An era has ended. For 14 years, Hugo Chávez had a firm grip on power in his country. He was a champion of Venezuela's poor and oppressed as well as a figurehead for leftist movements throughout Latin America. But his opponents accused him of having become increasingly autocratic and are now hoping for the end of the country's socialist revolution.
Cushioned by his country's huge oil revenues, Chávez pumped billions into social projects, and won the adoration of the poor. According to World Bank figures, Venezuela's gross national product rose by over 6 percent under his leadership.
On the global stage, Chávez strove to bring Latin American countries into a stronger coalition. His close ties with Iran and other opponents of the United States served to cement his image as a polarizing political figure.
Hugo Chávez died on Tuesday at the age of 58 in Caracas after battling cancer for nearly two years.
How will Venezuela develop in the post-Chávez era? Will there be unrest? What will his legacy be? Does the death of Chávez also mean the end of his socialist revolution?
Tell us what you think: Venezuela after Chávez - Can Revolution Go On?
Christian Rieck – he is a Senior Analyst in the Peace and Security Section at the Global Governance Institute, with a focus on Emerging Powers and Latin America. He works on regional integration mechanisms and regional power dynamics in Latin America and beyond. He lectures in contemporary history and international relations. Before, he held positions at the German Institute for Global and Area Studies GIGA in Hamburg and at the Konrad Adenauer Stiftung in Berlin, and was a Carlo Schmid Fellow to the United Nations’ Economic Commission for Latin America and the Caribbean CEPAL in Mexico City. Mr Rieck studied at the Universities of Bayreuth and Seville, and at Humboldt-University Berlin. He holds a master’s degree in Latin American Studies from the University of Oxford.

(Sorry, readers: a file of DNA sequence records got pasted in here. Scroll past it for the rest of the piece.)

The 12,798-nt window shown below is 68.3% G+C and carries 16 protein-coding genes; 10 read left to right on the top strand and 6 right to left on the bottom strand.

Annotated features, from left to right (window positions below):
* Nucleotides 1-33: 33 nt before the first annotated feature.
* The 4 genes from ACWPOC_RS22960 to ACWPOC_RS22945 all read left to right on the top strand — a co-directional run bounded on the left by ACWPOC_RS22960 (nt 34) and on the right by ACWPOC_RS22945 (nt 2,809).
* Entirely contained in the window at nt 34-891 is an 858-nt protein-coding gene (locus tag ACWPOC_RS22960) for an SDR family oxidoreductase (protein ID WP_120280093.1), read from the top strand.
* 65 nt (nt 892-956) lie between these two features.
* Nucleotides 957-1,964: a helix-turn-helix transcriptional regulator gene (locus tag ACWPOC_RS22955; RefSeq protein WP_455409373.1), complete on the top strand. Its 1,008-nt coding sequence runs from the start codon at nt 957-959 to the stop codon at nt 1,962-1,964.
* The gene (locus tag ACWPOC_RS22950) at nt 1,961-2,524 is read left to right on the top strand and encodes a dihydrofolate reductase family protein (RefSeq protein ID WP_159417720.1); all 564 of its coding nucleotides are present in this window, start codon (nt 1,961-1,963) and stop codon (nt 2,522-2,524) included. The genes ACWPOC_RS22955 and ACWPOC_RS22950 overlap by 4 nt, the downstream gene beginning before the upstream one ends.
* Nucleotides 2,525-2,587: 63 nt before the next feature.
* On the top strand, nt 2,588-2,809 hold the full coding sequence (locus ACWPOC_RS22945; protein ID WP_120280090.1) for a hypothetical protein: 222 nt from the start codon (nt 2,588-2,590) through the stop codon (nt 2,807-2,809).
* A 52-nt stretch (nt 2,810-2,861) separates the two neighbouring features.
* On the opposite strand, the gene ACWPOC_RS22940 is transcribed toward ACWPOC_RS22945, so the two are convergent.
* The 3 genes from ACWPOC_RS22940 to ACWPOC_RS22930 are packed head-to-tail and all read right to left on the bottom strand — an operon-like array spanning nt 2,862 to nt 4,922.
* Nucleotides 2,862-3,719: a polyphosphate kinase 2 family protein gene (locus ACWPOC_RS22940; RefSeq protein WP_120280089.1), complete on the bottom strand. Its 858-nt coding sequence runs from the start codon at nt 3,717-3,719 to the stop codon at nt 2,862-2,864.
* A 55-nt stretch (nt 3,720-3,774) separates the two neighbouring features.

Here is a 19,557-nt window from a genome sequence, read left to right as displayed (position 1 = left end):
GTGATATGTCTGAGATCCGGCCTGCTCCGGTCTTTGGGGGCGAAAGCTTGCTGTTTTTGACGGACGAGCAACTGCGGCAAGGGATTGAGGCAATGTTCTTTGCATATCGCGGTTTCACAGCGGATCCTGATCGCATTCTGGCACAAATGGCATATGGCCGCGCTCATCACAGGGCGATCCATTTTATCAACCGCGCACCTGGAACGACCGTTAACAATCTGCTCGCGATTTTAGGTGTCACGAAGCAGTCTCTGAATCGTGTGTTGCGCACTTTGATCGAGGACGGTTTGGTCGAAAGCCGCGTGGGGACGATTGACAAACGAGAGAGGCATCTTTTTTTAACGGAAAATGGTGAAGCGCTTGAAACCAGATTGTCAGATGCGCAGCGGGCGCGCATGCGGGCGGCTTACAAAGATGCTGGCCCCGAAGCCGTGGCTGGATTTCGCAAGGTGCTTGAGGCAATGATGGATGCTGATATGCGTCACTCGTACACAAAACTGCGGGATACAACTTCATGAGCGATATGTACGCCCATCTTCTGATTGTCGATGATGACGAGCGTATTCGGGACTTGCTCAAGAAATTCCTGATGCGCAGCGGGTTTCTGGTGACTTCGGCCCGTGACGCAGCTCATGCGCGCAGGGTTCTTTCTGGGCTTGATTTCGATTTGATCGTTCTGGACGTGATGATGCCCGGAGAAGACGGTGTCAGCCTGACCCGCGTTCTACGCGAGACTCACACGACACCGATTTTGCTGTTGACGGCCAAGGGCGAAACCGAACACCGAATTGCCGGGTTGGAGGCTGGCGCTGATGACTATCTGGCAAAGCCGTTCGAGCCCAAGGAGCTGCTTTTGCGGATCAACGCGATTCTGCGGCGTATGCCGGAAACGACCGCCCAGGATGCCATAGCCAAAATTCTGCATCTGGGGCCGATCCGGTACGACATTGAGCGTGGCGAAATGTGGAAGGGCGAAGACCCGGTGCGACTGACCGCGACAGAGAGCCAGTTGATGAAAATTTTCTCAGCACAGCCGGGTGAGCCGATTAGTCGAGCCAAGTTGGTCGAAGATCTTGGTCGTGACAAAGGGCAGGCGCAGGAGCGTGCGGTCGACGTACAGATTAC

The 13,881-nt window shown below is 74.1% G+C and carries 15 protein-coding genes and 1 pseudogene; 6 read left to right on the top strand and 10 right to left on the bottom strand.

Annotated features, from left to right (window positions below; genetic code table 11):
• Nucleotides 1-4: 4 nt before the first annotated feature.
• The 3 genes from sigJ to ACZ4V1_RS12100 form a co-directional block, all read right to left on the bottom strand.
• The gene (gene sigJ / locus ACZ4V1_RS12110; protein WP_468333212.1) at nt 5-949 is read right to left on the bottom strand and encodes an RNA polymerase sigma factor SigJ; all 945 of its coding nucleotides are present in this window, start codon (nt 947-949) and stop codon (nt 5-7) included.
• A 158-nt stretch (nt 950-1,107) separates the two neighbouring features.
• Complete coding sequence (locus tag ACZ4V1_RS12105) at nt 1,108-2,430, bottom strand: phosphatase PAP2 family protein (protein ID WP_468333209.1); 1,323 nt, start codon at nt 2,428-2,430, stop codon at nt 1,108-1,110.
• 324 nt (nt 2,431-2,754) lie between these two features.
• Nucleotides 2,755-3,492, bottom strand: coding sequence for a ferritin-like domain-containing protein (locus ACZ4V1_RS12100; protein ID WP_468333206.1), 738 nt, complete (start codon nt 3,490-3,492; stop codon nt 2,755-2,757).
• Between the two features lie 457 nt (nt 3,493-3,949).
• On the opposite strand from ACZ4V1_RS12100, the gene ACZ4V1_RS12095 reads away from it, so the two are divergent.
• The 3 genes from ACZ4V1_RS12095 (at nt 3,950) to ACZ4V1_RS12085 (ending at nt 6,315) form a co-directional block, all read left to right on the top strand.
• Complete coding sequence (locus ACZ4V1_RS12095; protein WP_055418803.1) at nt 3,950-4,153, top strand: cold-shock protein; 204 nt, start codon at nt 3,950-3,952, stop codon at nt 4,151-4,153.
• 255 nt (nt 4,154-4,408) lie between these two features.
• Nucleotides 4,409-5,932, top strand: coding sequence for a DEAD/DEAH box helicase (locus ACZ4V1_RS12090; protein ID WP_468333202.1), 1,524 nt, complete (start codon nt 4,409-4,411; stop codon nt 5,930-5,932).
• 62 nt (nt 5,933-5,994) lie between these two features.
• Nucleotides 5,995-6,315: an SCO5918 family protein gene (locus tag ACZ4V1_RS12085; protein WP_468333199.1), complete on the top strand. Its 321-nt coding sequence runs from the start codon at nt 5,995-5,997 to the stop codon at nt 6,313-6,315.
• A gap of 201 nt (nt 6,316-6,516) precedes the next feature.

Ana Soliz Landivar - Is a Bolivian scholar and doctoral candidate at the Latin America department of the German Institute for Global and Area Studies in Hamburg. After taking a degree in International Studies at the University of Santiago de Chile, she went on to acquire post-graduate degree in ?Regional Integration? at the University of Barcelona and the University of Chile. She also holds a BA in Political Science from the University Gabriela Mistral in Chile, and a BA in Law from the Private University of Santa Cruz in Bolivia. The main focus of her research is regional powers in South America as well as regional integration models, like MERCOSUR. She is also an expert on strategic partnerships between South American States and China.
Michael Levitin – studied history at the University of California, Santa Cruz, and received a Masters from Columbia Journalism School. He has worked as a journalist in Bolivia, Puerto Rico, Barcelona and Prague, as well as his native San Francisco and New York. Since 2005 he has been based in the German capital working as a cultural, political and travel correspondent for magazines and newspapers including Newsweek, Los Angeles Times, Daily Telegraph and others.